Word clouds are showing up everywhere, and understandably so. They provide interesting, meaningful, and sometimes even insightful representations of written works. Furthermore, they're freely generated by easily-accessible computers. The only barrier to overcome is collecting the written work of interest in a format that the computer can consume.
The basics of generating word clouds are always the same: process a given collection of writing, find the most frequently occurring words, and scale each word based on its frequency. Depending on the type of content, a few other tweaks may be appropriate. Typically, the resulting words are then organized into some type of aesthetically pleasing arrangement.
Being rather interested in the case of the Zodiac, I recently found myself asking a predictable question: what kind of word cloud would we get from the collection of the killer's letters? To satisfy my curiosity, I took all of the killer's canonical Bay Area letters and fed them into the most popular word-cloud generator on the web: wordle.net.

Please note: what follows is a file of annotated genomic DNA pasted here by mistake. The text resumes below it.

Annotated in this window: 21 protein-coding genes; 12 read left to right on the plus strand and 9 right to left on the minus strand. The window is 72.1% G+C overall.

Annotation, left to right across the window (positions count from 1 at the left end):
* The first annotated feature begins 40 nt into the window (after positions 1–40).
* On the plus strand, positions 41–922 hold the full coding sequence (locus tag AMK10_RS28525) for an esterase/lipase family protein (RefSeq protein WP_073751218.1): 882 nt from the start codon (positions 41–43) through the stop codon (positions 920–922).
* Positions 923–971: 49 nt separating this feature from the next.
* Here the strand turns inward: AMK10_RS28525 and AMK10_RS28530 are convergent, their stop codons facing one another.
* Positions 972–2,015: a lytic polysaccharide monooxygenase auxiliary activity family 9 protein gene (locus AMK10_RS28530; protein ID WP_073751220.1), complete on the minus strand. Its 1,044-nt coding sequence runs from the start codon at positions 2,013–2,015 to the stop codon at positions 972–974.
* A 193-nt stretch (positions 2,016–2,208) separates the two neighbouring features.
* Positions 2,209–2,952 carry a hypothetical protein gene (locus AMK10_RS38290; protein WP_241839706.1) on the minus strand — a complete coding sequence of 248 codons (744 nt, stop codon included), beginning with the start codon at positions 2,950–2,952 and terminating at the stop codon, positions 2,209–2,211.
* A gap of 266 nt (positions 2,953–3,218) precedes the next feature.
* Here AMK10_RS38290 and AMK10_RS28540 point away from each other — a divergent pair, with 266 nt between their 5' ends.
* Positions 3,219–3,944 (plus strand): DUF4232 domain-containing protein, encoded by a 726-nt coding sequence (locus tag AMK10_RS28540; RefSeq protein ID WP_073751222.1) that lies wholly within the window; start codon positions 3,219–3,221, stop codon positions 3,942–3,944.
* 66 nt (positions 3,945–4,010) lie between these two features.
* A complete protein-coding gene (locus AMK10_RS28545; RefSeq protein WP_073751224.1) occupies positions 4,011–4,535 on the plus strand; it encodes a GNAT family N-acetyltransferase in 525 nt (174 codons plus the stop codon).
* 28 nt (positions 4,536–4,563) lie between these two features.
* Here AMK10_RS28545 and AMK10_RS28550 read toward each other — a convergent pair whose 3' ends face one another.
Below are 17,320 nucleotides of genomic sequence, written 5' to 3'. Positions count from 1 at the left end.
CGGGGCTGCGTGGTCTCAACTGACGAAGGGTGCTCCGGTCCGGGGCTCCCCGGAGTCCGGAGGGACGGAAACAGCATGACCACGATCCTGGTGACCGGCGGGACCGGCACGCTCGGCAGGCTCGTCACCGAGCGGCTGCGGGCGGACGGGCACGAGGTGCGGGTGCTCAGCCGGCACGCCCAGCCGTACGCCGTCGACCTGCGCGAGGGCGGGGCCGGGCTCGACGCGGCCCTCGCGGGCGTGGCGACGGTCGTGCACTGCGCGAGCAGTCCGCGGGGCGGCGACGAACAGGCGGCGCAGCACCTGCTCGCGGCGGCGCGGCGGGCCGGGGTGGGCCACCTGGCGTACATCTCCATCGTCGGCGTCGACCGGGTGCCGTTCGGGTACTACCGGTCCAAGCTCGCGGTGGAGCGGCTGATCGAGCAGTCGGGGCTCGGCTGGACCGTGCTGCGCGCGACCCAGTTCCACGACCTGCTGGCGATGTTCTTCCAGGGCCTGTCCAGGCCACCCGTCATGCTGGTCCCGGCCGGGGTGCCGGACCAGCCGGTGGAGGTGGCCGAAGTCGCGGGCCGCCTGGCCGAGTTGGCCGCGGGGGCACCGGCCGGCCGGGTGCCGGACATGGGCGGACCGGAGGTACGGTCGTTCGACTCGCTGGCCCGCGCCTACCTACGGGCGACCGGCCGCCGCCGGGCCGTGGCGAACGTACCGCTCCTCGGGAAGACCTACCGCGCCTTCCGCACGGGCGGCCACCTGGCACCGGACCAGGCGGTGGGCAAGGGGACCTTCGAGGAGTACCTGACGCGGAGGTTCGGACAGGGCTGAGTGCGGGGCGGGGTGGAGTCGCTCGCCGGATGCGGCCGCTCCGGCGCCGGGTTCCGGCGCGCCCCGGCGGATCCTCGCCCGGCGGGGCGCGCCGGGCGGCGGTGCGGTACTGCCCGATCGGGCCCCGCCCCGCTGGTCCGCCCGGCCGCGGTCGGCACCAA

To avoid unrepresentative repetition, I only included one copy of the Zodiac's initial three, essentially-the-same, letters. In particular, I used the San Francisco Chronicle letter since it was the only one to have the phrase: "In this cipher is my identity." I also tweaked some of the options based on what I felt seemed best.
The following is what wordle generated. I'm not sure if anyone will be able to glean real insight from this word cloud. But, it's interesting nonetheless.